I offer a complete novel study to accompany Al Capone Does My Shirts for use in the classroom or homeschool. The unit includes both a printable format and a Google Drive™ format for use in a paperless classroom or with Google Classroom.

In 1935, Autism was not understood and treated as it is today. At the heart of Moose’s story is his sister Natalie who is autistic. The family desperately wants to get Natalie the treatment and education that she needs to flourish, which is what brings them to Alcatraz of all places. The story set on Alcatraz Island with the infamous Al Capone, as a resident during the Great Depression, sets an interesting and unique backdrop for a story about coming of age that kids today can still understand and relate to.



Are you interested in reading about and sharing ideas with other educators on using children’s literature in your classroom? My goal is to bring together teachers and homeschoolers who teach grades 3-8 and use novels with their students. I’d love for you to join me to learn, share, and grow together!

Click here or the image below to join my Facebook group, Book Talk with The Teaching Bank!

Click to join Book Talk with The Teaching Bank

*The Teaching Bank participates in the Amazon Associate Program and earns a fee from qualifying purchases made on the Amazon.com site.

Dedication and Endurance with Sounder

Dedication and Endurance with Sounder

Sounder by William H. Armstrong is a great book to use in your classroom or homeschool for a whole class novel study, small book groups, or individual book studies to explore the deep south and the life of a sharecropper family.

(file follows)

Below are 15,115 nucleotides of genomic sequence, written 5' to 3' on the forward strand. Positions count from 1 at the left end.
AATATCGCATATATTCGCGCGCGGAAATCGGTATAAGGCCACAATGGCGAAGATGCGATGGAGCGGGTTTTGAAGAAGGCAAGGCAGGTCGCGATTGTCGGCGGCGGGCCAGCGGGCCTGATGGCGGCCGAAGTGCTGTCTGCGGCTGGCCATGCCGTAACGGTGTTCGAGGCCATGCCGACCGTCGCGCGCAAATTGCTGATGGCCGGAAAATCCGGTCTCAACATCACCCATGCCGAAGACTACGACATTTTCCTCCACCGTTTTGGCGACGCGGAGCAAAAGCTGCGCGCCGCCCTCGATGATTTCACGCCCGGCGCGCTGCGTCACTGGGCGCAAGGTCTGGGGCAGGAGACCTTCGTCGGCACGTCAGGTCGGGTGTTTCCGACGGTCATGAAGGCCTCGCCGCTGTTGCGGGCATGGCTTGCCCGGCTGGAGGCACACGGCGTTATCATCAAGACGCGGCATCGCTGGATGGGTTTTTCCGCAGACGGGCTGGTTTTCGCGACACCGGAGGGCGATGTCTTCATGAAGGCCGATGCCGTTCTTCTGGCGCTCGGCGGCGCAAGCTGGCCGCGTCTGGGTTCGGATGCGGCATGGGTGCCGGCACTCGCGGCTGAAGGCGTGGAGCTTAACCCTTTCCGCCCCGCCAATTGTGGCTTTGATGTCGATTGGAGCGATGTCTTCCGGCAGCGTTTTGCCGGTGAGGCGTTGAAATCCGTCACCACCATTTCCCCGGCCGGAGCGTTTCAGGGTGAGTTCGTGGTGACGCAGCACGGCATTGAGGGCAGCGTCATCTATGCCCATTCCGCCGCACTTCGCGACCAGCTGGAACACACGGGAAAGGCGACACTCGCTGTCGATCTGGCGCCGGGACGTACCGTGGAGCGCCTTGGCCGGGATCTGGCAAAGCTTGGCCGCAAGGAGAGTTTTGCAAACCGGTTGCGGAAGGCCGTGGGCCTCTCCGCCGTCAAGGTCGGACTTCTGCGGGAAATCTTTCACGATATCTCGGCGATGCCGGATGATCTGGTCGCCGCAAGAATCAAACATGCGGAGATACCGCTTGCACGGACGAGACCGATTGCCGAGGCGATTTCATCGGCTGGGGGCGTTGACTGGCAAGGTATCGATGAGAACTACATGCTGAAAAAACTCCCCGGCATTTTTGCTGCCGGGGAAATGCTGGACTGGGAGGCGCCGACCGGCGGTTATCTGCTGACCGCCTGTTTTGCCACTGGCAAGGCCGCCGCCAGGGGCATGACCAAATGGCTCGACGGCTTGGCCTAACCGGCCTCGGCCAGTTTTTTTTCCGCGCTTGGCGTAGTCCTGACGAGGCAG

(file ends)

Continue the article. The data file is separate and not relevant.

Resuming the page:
Sounder was published in 1969 and went on to be awarded the Newbery Medal in 1970. It has also been made into a feature film that earned several Academy Award nominations in 1972.

From the Book Jacket:

The boy knows that times are tough for his family. Every night, his father goes out hunting with their great coon dog, Sounder, to try to put food on the table. But even with the little they bring back, there is still never enough for the family to eat.

When the boy awakens one morning to a sweet-smelling ham on the table, it seems like a blessing. But soon, the sheriff and his deputies come to the house and take the boy’s father away in handcuffs. Suddenly the boy must grow up fast in a world that isn’t fair, keeping hope alive through the love he has for his father’s faithful dog, Sounder. 

Readers who enjoy timeless dog stories such as Old Yeller and Where the Red Fern Grows will find much to love in Sounder, even as they read through tears at times.

I offer a complete novel study to accompany Sounder for use in the classroom or homeschool. The unit includes both a printable format and a Google Drive™ format for use in a paperless classroom or with Google Classroom.

This book takes a quiet look at the life of a poor, black sharecropping family in the south. it gives students an eye into the turmoil and adversity many families such as this faced at that time. Using literature in this way can help students really empathize with the issues and gain an understanding of the history of those that came before us here in America. It is a tale worth using in your classroom.



Are you interested in reading about and sharing ideas with other educators on using children’s literature in your classroom? My goal is to bring together teachers and homeschoolers who teach grades 3-8 and use novels with their students. I’d love for you to join me to learn, share, and grow together!

Click here or the image below to join my Facebook group, Book Talk with The Teaching Bank!

Click to join Book Talk with The Teaching Bank

*The Teaching Bank participates in the Amazon Associate Program and earns a fee from qualifying purchases made on the Amazon.com site.